Speaker Recognition

collarlimabeansSecurity

Feb 23, 2014 (3 years and 1 month ago)

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An Intro to

Speaker Recognition

Nikki Mirghafori



Acknowledgment: some slides borrowed from the Heck & Reynolds tutorial,
and A. Stolcke.

Nikki Mirghafori

4/23/12

EECS 225D
--

Verification

Today’s class


Interactive


Measures of success for today:


You talk at least as much as I do


You learn and remember the basics


You feel you can do this stuff


We all have fun with the material!


2

Nikki Mirghafori

4/23/12

EECS 225D
--

Verification

A 10
-
minute “Project Design”


You are experts with different backgrounds. Your previous startup companies
were wildly successful. A large VC firm in the valley wants to fund YOUR next
creation, as long as the project is in speaker recognition.


The VC funding is yours, if you come up with some kind of a coherent plan/list
of issues:


What is your proposed
application
?


What will be the
sources of error
and variability, i.e., technology
challenges?


What types of
features
will you use?


What sorts of
statistical modeling tools
/techniques?


What will be your
data
needs?


Any
other issues
you can think of along your path?


3

Nikki Mirghafori

4/23/12

EECS 225D
--

Verification

Extracting Information from Speech

Speech

Recognition

Language

Recognition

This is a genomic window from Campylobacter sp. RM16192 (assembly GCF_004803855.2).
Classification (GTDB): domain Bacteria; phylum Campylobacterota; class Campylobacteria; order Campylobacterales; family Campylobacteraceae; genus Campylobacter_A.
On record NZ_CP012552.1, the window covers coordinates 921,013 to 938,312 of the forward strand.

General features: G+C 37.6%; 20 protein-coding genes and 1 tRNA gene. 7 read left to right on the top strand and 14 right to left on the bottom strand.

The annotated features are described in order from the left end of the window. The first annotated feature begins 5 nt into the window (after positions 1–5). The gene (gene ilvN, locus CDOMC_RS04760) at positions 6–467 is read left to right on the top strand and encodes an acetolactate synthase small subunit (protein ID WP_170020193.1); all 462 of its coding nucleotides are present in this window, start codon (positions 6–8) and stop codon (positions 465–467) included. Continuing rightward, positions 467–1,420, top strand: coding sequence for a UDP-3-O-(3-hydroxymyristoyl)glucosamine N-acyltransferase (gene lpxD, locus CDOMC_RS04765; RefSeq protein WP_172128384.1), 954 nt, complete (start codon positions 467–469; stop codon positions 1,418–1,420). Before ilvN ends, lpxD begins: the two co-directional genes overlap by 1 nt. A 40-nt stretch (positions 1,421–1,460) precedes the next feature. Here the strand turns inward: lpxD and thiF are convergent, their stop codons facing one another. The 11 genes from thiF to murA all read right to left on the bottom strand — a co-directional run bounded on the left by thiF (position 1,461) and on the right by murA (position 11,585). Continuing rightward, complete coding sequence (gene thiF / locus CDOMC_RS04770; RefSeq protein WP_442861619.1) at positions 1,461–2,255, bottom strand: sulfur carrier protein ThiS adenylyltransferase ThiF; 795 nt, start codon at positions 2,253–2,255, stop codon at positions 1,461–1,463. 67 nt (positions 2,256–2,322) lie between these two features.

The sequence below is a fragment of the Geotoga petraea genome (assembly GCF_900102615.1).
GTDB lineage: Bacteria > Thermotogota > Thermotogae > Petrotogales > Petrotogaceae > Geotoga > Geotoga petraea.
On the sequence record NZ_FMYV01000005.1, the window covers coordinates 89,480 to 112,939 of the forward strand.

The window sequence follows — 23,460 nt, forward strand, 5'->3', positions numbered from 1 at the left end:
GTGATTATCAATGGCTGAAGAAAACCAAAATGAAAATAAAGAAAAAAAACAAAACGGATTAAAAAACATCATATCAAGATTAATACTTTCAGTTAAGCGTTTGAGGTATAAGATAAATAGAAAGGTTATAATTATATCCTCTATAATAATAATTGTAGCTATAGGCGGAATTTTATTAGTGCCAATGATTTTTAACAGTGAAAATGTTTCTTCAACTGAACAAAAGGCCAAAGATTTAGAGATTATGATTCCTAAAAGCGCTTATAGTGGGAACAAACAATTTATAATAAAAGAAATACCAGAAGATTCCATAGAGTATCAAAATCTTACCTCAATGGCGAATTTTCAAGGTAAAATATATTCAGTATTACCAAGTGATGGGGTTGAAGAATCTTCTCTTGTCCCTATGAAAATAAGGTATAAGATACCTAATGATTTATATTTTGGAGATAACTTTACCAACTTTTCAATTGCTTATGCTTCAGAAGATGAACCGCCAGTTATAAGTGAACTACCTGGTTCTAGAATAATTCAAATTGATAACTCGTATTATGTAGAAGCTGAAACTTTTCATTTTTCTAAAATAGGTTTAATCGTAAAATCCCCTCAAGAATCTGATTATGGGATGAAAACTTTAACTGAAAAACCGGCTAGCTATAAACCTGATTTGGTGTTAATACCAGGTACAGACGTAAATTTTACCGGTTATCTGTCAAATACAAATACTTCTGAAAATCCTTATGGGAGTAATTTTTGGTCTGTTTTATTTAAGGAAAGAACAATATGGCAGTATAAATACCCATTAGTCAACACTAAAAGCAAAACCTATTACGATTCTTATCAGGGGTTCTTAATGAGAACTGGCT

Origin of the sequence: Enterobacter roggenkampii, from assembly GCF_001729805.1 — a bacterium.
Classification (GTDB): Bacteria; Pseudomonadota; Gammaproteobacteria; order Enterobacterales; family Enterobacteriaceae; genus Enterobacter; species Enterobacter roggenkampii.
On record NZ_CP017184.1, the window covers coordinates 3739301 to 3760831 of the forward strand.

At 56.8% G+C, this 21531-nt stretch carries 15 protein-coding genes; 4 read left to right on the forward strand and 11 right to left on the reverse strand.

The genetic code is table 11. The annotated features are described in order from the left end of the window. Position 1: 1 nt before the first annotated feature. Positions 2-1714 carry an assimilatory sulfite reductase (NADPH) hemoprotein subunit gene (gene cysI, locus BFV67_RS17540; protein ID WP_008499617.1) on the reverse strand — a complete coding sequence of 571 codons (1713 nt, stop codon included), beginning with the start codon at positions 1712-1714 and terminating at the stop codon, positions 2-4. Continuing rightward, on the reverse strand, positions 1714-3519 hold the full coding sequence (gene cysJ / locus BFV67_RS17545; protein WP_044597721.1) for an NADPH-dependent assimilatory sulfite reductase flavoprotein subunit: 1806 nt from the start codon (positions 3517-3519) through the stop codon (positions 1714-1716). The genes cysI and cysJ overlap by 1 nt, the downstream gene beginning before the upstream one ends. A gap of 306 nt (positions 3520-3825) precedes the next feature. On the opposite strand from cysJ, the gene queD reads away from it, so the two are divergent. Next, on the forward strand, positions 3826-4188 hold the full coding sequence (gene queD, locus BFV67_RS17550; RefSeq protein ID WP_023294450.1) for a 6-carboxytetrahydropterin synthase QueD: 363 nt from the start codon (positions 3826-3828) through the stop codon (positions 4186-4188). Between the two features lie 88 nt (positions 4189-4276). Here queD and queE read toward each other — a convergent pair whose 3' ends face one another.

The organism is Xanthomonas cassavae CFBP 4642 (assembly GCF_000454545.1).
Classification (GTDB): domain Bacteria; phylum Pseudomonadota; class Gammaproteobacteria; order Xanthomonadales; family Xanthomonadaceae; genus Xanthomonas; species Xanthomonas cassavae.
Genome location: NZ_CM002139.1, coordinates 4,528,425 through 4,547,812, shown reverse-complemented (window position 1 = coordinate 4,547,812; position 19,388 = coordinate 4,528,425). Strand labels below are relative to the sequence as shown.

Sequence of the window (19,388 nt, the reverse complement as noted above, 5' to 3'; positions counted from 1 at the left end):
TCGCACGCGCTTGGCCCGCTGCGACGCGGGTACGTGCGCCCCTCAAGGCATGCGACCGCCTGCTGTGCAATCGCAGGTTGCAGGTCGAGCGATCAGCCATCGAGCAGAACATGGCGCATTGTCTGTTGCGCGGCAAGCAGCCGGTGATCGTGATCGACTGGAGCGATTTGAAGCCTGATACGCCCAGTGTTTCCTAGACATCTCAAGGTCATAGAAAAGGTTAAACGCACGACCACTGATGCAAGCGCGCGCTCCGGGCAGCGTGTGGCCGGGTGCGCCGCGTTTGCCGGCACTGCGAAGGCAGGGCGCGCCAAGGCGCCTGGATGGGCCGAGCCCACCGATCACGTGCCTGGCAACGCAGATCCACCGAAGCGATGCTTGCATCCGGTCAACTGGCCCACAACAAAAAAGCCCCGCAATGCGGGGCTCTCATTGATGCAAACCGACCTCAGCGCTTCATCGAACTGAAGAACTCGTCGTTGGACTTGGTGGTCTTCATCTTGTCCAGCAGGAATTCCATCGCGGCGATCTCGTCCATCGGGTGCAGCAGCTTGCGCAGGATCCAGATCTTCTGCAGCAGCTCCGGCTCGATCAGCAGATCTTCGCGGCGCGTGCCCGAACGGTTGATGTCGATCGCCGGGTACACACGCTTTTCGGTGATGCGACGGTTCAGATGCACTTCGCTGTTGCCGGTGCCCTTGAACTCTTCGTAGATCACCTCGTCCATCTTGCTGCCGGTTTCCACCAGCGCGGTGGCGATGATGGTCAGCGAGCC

Speaker

Recognition

Words

Language Name

Speaker Name

“How are you?”

English

James Wilson

Speech Signal

Goal:

Automatically extract
information transmitted in speech
signal


What’s noise? what’s
signal?


Orthogonal in many ways


Use many of the same
models and tools

Nikki Mirghafori

4/23/12

EECS 225D
--

Verification

5

Speaker Recognition Applications


Access control


Physical facilities


Data and data networks


Transaction authentication


Telephone credit card purchases


Bank wire transfers


Fraud detection



Monitoring


Remote time and attendance logging


Home parole verification


Information retrieval


Customer information for call centers


Audio indexing (speech skimming device)


Personalization



Forensics


Voice sample matching

Nikki Mirghafori

4/23/12

EECS 225D
--

Verification

6

Tasks



Identification vs. verification


Closed set vs. open set identification


Also, segmentation, clustering, tracking...

Nikki Mirghafori

4/23/12

EECS 225D
--

Verification

7

Speaker Model Database

Test Speech

Identification

Whose voice is it?

Closed
-
set
Speaker
Identification

Nikki Mirghafori

4/23/12

EECS 225D
--

Verification

8

Speaker Model Database

Test Speech

Identification

Whose voice is it?

Open
-
set
Speaker
Identification

None of

the above

Nikki Mirghafori

4/23/12

EECS 225D
--

Verification

9

Speaker Model Database

Test Speech

Verification/Authentication/Detectio
n

Does the voice match?